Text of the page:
June 4, 2004 | WebMemo on Economy
Employment in America continues to expand strongly and steadily, according to the May Employment Situation report released by the Labor Department this morning. Payroll employment rose by 248,000 in May, and the unemployment rate held steady at the low rate of 5.6 percent. This follows increases in payroll jobs of 346,000 in March and 353,000 in April.
In sum, the economy has added 947,000 payroll jobs over the last three months, its strongest 3-month showing since May 2000. This caps nine straight months of payroll gains, which are slowly catching up to the household survey's earlier signs of a surge (see Chart 1).
Improvements are again broad-based, with no major sectors showing any weakness. Especially notable have been gains in manufacturing and construction. Manufacturers added 32,000 jobs in May, up 91,000 since January. And for the first time in several months, the manufacturing workweek lengthened in May. The construction sector added 37,000 jobs, capping several months of strong growth.
Service industries added 176,000 workers, with gains across all subsectors except government, which shed 27,000 workers. Once again, business services led the pack, which is to be expected in a growing, flexible economy.
Wages continued their upward trend in May, tacking on an additional 5 cents per hour. For the year, hourly earnings are up 2.2 percent so far. Total private average weekly earnings are up $9.51 for the year to date.
The jobs momentum apparent today provides a new context for domestic policy debates on Capitol Hill. Legislation to raise the minimum wage or extend unemployment insurance has no justification in this market. But the expansion in jobs and wages also reveals the poor logic of arguments claiming that Americans will suffer without government intervention. To the contrary, this expansion happened thanks to a growing private sector freed of government disincentives to invest.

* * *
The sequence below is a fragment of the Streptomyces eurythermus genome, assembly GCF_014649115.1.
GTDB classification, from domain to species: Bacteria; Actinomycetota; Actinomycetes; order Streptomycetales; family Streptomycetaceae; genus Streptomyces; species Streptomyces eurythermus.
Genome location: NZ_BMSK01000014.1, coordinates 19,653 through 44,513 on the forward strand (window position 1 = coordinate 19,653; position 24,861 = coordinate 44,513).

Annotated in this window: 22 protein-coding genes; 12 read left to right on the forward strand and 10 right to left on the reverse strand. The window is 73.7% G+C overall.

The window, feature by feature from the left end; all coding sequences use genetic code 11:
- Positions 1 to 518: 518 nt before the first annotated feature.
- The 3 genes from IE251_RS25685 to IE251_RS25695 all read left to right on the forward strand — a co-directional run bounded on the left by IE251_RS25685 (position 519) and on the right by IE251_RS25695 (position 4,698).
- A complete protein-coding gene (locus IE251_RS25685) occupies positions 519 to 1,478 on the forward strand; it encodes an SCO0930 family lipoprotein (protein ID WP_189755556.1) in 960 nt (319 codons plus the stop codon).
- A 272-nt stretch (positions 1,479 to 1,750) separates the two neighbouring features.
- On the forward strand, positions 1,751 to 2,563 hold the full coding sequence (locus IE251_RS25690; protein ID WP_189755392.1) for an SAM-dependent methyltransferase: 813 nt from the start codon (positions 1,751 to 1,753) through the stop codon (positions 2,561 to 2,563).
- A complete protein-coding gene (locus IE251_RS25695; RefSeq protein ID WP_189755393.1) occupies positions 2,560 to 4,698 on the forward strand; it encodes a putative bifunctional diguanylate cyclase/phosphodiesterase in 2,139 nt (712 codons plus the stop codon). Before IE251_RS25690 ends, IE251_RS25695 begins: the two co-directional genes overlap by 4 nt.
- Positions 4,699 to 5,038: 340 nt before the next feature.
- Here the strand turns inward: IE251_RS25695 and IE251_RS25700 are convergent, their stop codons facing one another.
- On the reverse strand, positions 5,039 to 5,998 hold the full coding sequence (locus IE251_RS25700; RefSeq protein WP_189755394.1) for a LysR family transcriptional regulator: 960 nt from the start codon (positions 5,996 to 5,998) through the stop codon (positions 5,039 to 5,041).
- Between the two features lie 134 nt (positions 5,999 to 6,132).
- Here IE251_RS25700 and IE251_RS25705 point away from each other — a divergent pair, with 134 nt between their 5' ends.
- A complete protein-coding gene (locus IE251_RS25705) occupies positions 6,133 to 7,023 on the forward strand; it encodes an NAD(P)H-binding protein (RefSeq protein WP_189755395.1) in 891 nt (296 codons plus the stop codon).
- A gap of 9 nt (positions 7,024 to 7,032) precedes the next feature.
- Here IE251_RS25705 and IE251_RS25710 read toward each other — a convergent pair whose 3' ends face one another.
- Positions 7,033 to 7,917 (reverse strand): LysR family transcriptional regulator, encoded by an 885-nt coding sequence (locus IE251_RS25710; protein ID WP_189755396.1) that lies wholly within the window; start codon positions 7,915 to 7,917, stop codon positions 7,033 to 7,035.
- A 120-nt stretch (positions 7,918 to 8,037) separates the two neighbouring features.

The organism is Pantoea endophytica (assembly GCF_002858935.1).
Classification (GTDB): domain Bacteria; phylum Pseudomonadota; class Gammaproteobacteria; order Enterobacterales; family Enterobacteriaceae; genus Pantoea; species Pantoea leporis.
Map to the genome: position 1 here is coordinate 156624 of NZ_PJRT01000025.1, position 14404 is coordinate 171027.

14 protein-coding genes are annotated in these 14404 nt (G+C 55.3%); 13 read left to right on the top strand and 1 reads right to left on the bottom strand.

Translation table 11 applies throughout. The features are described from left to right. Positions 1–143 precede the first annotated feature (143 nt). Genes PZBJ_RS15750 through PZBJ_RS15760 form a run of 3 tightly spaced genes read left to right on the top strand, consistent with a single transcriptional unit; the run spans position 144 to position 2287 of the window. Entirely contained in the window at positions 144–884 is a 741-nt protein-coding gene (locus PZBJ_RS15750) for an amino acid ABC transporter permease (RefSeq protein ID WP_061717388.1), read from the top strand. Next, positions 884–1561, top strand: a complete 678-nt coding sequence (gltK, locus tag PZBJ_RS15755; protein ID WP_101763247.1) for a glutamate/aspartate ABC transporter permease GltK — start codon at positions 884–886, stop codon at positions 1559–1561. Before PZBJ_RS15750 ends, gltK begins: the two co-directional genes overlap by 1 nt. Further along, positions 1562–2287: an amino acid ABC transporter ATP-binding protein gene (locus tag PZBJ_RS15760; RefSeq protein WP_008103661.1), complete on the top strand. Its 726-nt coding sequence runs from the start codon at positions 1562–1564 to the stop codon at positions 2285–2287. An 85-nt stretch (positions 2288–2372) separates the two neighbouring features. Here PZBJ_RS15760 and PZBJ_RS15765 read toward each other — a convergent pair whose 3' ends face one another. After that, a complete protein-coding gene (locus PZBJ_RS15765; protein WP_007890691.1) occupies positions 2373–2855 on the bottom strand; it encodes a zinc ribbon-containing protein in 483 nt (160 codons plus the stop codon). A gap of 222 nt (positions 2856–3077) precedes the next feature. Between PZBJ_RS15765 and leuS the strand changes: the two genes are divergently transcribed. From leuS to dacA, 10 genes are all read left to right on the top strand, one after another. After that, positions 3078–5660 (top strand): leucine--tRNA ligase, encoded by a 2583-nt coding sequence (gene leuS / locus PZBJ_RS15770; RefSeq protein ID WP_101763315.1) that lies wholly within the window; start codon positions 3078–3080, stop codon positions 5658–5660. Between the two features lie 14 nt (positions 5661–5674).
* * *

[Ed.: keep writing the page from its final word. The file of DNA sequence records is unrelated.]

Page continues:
The 2003 tax cut led this expansion, especially in investment-driven industries that benefited from lower capital gains tax rates and accelerated depreciation of their investments. Unemployment peaked in June of 2003, but as companies and workers took advantage of lower taxes, employment slowly increased and the unemployment rate declined.
As the myth of a jobless recovery is replaced by the reality of a jobs expansion, naysayers will point to the status of Americans who are "long-term unemployed." For example, this month the median duration of unemployment rose by half a week, even though it has declined over the longer term and is now only 10 weeks for the median unemployed person-down from 10.7 weeks in January.
The absolute number of workers unemployed for longer than 15 weeks has declined sharply since the start of the year, by a total of 300,000 people. Of this number, 200,000 were unemployed for 15-26 weeks and 100,000 for 27 weeks or more. In contrast, workers unemployed for less than 5 weeks are becoming a larger share of the total number of unemployed, rising from 31.2 percent in January to 33.2 in May.
This expansion continues to reward education, although there are signs that unskilled workers have better job prospects than before. Workers with only a high school degree have seen the unemployment rate decline from 5.5 to 5.0 percent over the last year. Workers with an associate degree or some college education have seen a sharp drop in unemployment from 4.9 percent to 4.0 percent over the last year. Only workers without a high school degree experience an unemployment rate higher than the national average, at 8.8 percent, but their prospects have still improved compared to a year ago.
The economy has added more than 1 million jobs so far this year and most indicators point towards continued growth. Output is booming, the manufacturing outlook is positive, business confidence is high, and productivity continues to set records. Even such favorites among economic pessimists like data on long-term unemployment, manufacturing employment, and worker discouragement are showing marked improvement.
We anticipate continued jobs growth through the year, unless, of course, Congress meddles with a good thing. Employment will expand so long as no jobs-killer bill passes, such as a mandated increase the minimum wage. The priority now is for Congress to recognize what it did right when it passed the 2003 tax bill-accelerating rate cuts and slashing taxes on investment-and make those reforms permanent ahead of everything else.
Bill Beach is Director of the Center for Data Analysis, Tim Kane is Resarch Fellow, and Rea Hederman is Senior Policy Analyst, at The Heritage Foundation.